The Torah portion for the upcoming Shabbat is Beha’alotecha, which I have already discussed here. Thus, in this blog post, I will discuss the Torah portion for June 25th, Sh’lach (Numbers 13:1 – 15:41). Sh’lach contains the sending of scouts into the Land, the spreading of a bad report, more Israelite disobedience, conditional divine forgiveness accompanied by divine punishments, a description of types of offerings in the Land, the stoning to death of a Shabbat-breaker, and the commandment for tzitizit. From a feminist perspective there are two main areas I want to focus on in this post: the many ways in which the death penalty is prevalent in this parshah and the commandment for tzitizit.
Sh’lach has essentially two examples of death penalties, both, if the reader can believe it, divinely-inspired/required. First, let us look at the case of the man gathering wood. In verse 15:32, a few Israelites catch a man gathering wood on Shabbat. They take him to Moses, Aaron, and the entire congregation (15:33), all of whom were not sure what to do with him. Moses consults with the deity, who pronounces a death penalty by stoning outside of the camp (15:35). The people do as divinely instructed (15:36).
Besides the fact that I genuinely oppose the death penalty, the sentence here does not fit the transgression. How does breaking Shabbat warrant death? It does not.
Part of me wants to know why he was collecting wood. Clearly, the Israelites would have known how the deity behaves at this point and how important strict adherence to the laws are to that same said deity, so there has to have been a compelling reason for him to be collecting wood. Did he need the wood to cook food for a sick relative, heat the house for a newborn baby or to sterilize water? Is he someone who normally gathers wood every morning and just didn’t realize it was Shabbat?
And, for that matter, who would want to be part of a community whose deity commands such punishments? Who would find that kind of deity worthy of worship? Likewise, to comport oneself out of fear of punishment does not a sincere devotee make.
Thank goodness that we soon realized that there are legitimate reasons for violating the sanctity of Shabbat. In addition, we have had and continue to have meaningful discussions as to what qualifies as work. See here for example. One final thought about this work, I find it interesting that, in this example, it is a man collecting wood. In most places around the globe, this task is often assigned to women. I wonder what would have happened if she had been caught? Would there have been this same confusion as to what to do with her? We will never know.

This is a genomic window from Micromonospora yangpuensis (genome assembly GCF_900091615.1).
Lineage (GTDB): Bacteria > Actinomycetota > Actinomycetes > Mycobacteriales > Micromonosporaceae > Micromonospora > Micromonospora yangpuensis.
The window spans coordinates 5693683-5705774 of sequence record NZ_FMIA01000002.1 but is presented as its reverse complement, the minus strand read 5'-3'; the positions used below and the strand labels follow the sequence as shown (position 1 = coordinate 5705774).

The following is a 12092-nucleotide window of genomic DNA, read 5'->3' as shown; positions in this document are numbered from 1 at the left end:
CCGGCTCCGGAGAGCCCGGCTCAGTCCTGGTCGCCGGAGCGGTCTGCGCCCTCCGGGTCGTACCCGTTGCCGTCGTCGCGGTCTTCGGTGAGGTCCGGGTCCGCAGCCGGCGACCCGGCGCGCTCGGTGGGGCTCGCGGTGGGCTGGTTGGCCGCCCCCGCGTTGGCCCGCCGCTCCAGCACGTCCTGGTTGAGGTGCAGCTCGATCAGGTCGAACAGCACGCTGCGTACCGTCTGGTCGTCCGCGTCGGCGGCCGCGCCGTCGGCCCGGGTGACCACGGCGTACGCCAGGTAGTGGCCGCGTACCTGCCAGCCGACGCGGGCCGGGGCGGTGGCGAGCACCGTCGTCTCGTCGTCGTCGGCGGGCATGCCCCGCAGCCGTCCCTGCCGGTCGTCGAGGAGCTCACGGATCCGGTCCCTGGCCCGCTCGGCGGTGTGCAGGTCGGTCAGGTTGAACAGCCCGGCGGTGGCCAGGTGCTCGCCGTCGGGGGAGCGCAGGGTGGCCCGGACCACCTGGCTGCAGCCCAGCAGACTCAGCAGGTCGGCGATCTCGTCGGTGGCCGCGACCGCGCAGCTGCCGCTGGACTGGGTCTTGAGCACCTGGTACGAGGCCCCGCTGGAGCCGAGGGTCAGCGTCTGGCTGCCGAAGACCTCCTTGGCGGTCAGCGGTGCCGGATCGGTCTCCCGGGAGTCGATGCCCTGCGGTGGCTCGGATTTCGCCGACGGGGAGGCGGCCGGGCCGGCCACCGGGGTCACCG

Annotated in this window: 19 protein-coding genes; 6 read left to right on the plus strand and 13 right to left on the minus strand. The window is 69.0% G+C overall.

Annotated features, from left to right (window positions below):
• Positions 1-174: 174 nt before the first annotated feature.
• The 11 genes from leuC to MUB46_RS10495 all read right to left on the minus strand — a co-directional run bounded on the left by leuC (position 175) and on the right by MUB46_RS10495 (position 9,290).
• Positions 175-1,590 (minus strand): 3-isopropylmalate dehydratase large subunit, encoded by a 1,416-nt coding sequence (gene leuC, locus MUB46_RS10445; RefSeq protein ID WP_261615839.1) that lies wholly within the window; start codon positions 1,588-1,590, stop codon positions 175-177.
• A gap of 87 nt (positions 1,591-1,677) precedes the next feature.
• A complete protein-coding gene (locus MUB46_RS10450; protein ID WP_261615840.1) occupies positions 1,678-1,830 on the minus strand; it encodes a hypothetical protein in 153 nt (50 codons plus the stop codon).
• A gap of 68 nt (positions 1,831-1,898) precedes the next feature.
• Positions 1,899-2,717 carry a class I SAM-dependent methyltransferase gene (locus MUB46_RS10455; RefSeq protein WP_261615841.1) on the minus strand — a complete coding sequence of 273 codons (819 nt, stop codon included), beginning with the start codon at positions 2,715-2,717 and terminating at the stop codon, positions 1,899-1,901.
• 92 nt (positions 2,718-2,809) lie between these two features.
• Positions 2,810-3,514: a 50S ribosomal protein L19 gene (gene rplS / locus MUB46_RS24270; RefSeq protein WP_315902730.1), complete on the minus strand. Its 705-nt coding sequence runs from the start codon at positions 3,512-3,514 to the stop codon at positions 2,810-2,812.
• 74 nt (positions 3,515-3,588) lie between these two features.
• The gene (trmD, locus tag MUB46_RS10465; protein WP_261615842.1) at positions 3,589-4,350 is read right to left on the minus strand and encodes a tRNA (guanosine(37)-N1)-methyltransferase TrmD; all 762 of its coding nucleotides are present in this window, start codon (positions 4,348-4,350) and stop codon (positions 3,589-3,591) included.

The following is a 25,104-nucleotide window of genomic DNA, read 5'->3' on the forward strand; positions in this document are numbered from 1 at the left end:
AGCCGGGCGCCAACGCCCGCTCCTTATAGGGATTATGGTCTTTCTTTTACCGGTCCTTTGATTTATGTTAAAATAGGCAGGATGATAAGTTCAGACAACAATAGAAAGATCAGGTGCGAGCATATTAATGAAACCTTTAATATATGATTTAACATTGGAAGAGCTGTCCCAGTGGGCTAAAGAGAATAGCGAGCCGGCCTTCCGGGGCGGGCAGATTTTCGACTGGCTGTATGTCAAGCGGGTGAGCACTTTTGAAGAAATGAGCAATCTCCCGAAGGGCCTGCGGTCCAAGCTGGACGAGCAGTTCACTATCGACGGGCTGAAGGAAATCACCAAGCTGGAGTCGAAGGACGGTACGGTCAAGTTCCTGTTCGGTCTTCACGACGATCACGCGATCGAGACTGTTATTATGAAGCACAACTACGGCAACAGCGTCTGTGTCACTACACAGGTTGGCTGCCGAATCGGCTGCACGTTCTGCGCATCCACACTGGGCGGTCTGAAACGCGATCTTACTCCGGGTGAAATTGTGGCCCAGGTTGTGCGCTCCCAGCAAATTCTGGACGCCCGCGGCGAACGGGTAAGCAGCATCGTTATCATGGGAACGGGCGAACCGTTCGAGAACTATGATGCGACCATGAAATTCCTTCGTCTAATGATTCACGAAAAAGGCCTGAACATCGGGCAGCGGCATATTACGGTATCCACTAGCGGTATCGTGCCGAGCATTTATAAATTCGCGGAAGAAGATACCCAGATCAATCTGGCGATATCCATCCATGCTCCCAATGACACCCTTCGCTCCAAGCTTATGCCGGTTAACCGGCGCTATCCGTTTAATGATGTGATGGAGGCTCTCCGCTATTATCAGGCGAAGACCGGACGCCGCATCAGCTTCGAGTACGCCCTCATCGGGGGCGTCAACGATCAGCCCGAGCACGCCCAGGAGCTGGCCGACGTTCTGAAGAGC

Moving on, there are more divinely-sanctioned deaths. In verse 14:12, the deity wants to kill the Israelites with a plague because they wanted to stone Joshua and Caleb to death. In verses 14:22-23 and 14:29-30, 33 and 35, the deity condemns the generation who questioned him ten times to die outside of the Land, and their descendants must wander in the desert for 40 years, one year for each day of their wanderings. In verse 14:37, we read that the men who spread the falsehoods about the Land which then caused the Israelites to revolt again against the deity have died by divine plague. Finally, many of the Isrealites were troubled to learn that these men died, so they walked up the mountain to face the Amalekites and Canaanites without divine protection and were killed (14:43-45).
What is the point of all of this death? How could it possibly benefit the deity? Why is the deity so obsessed with death?
In my opinion, these events are best understood as human interpretations of events and not a true picture of who the deity is. For example, it made sense to the Israelites that the death of scores of Isrealites by the Amalekites and Canaanites were because of divine’s withdrawal of protection. The deity had after all promised them the divine presence. In addition, it is important to remember that, in the ancient world, sickness was divine punishment for unacceptable behavior. Thus, Sh’lach is an attempt by the Israelites to make sense out of the copious amount of death they faced and give it divine significance.
There is another aspect of the parshah that is less problematic: the requirement of tzitzit (verses 38-39). These knotted tassels on the corners of a four cornered garment is to remind the wearer of a number of things. Tzitzit remind one to follow the commandments and remain faithful to the deity. Interestingly, they also remind the wearer of the deity, but not the fierce, angry, vengeful deity of the last few chapters. Rather, holiness and liberation are now the divine characteristics.
As this discussion of tzitzit has made clear, there are two main understandings of the divine in this parshah, and unfortunately, the more patriarchal one takes precedence. The focus on death and the pronouncements of the death penalty as holy is highly problematic. However, as we have seen, much of that patriarchal understanding can be dismantled through contextualization: the theodicy of the ancient world often blamed disease and death as divine punishments. Luckily, Sh’lach also paints a picture of the divine as liberator who wants us to practice faithfulness, holiness, and right action. That is considerably more feminist.
Ivy Helman, Ph.D.: A feminist scholar and faculty member at Charles University in Prague, Czech Republic where she teaches a variety of Jewish Studies, Feminist and Ecofeminist courses.